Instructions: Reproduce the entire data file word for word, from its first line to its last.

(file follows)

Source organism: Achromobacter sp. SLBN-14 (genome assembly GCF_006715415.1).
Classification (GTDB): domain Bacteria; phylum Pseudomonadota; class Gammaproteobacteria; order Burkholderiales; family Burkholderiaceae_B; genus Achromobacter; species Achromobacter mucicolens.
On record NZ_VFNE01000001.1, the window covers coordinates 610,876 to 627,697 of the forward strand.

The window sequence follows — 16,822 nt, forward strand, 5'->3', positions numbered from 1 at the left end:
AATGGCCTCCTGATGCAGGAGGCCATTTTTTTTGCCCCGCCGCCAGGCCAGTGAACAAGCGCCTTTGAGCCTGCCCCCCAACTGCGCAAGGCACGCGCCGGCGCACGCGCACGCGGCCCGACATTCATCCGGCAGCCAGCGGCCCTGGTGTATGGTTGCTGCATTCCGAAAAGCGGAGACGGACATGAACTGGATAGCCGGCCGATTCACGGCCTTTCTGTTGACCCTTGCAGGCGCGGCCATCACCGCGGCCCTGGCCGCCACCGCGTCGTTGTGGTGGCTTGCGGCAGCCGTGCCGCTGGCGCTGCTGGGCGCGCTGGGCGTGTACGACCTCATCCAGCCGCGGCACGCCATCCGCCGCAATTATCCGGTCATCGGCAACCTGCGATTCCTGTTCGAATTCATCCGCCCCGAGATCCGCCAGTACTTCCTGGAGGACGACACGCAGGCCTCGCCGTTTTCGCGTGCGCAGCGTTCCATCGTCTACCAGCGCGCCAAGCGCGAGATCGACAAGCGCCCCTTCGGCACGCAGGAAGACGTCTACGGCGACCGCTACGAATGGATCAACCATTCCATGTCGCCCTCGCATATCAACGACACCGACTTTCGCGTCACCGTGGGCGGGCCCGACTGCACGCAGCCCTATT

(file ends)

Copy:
Source organism: Achromobacter sp. SLBN-14 (genome assembly GCF_006715415.1).
Classification (GTDB): domain Bacteria; phylum Pseudomonadota; class Gammaproteobacteria; order Burkholderiales; family Burkholderiaceae_B; genus Achromobacter; species Achromobacter mucicolens.
On record NZ_VFNE01000001.1, the window covers coordinates 610,876 to 627,697 of the forward strand.

The window sequence follows — 16,822 nt, forward strand, 5'->3', positions numbered from 1 at the left end:
AATGGCCTCCTGATGCAGGAGGCCATTTTTTTTGCCCCGCCGCCAGGCCAGTGAACAAGCGCCTTTGAGCCTGCCCCCCAACTGCGCAAGGCACGCGCCGGCGCACGCGCACGCGGCCCGACATTCATCCGGCAGCCAGCGGCCCTGGTGTATGGTTGCTGCATTCCGAAAAGCGGAGACGGACATGAACTGGATAGCCGGCCGATTCACGGCCTTTCTGTTGACCCTTGCAGGCGCGGCCATCACCGCGGCCCTGGCCGCCACCGCGTCGTTGTGGTGGCTTGCGGCAGCCGTGCCGCTGGCGCTGCTGGGCGCGCTGGGCGTGTACGACCTCATCCAGCCGCGGCACGCCATCCGCCGCAATTATCCGGTCATCGGCAACCTGCGATTCCTGTTCGAATTCATCCGCCCCGAGATCCGCCAGTACTTCCTGGAGGACGACACGCAGGCCTCGCCGTTTTCGCGTGCGCAGCGTTCCATCGTCTACCAGCGCGCCAAGCGCGAGATCGACAAGCGCCCCTTCGGCACGCAGGAAGACGTCTACGGCGACCGCTACGAATGGATCAACCATTCCATGTCGCCCTCGCATATCAACGACACCGACTTTCGCGTCACCGTGGGCGGGCCCGACTGCACGCAGCCCTATT